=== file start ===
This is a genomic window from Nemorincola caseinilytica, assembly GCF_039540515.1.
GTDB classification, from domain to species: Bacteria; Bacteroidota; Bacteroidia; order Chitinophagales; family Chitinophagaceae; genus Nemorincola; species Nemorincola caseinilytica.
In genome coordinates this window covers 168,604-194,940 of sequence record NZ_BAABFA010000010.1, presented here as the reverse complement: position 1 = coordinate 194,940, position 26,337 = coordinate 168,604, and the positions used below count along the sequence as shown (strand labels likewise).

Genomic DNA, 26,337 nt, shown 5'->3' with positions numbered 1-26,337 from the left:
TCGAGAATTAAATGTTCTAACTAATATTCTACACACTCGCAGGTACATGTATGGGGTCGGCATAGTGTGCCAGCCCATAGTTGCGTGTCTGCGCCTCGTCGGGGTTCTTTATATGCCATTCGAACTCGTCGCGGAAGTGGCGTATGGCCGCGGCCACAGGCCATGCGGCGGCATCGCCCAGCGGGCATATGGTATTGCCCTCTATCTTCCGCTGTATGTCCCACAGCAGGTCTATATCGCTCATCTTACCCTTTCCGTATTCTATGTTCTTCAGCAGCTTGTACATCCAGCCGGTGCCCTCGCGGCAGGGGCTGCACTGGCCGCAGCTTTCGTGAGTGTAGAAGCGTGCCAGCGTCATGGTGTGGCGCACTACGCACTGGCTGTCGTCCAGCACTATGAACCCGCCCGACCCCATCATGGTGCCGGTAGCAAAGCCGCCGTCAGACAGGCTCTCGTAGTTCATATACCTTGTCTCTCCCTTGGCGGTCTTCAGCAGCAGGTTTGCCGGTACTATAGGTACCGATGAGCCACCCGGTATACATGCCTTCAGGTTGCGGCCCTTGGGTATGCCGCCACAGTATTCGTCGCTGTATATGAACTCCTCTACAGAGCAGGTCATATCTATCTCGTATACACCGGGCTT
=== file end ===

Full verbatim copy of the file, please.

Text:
This is a genomic window from Nemorincola caseinilytica, assembly GCF_039540515.1.
GTDB classification, from domain to species: Bacteria; Bacteroidota; Bacteroidia; order Chitinophagales; family Chitinophagaceae; genus Nemorincola; species Nemorincola caseinilytica.
In genome coordinates this window covers 168,604-194,940 of sequence record NZ_BAABFA010000010.1, presented here as the reverse complement: position 1 = coordinate 194,940, position 26,337 = coordinate 168,604, and the positions used below count along the sequence as shown (strand labels likewise).

Genomic DNA, 26,337 nt, shown 5'->3' with positions numbered 1-26,337 from the left:
TCGAGAATTAAATGTTCTAACTAATATTCTACACACTCGCAGGTACATGTATGGGGTCGGCATAGTGTGCCAGCCCATAGTTGCGTGTCTGCGCCTCGTCGGGGTTCTTTATATGCCATTCGAACTCGTCGCGGAAGTGGCGTATGGCCGCGGCCACAGGCCATGCGGCGGCATCGCCCAGCGGGCATATGGTATTGCCCTCTATCTTCCGCTGTATGTCCCACAGCAGGTCTATATCGCTCATCTTACCCTTTCCGTATTCTATGTTCTTCAGCAGCTTGTACATCCAGCCGGTGCCCTCGCGGCAGGGGCTGCACTGGCCGCAGCTTTCGTGAGTGTAGAAGCGTGCCAGCGTCATGGTGTGGCGCACTACGCACTGGCTGTCGTCCAGCACTATGAACCCGCCCGACCCCATCATGGTGCCGGTAGCAAAGCCGCCGTCAGACAGGCTCTCGTAGTTCATATACCTTGTCTCTCCCTTGGCGGTCTTCAGCAGCAGGTTTGCCGGTACTATAGGTACCGATGAGCCACCCGGTATACATGCCTTCAGGTTGCGGCCCTTGGGTATGCCGCCACAGTATTCGTCGCTGTATATGAACTCCTCTACAGAGCAGGTCATATCTATCTCGTATACACCGGGCTT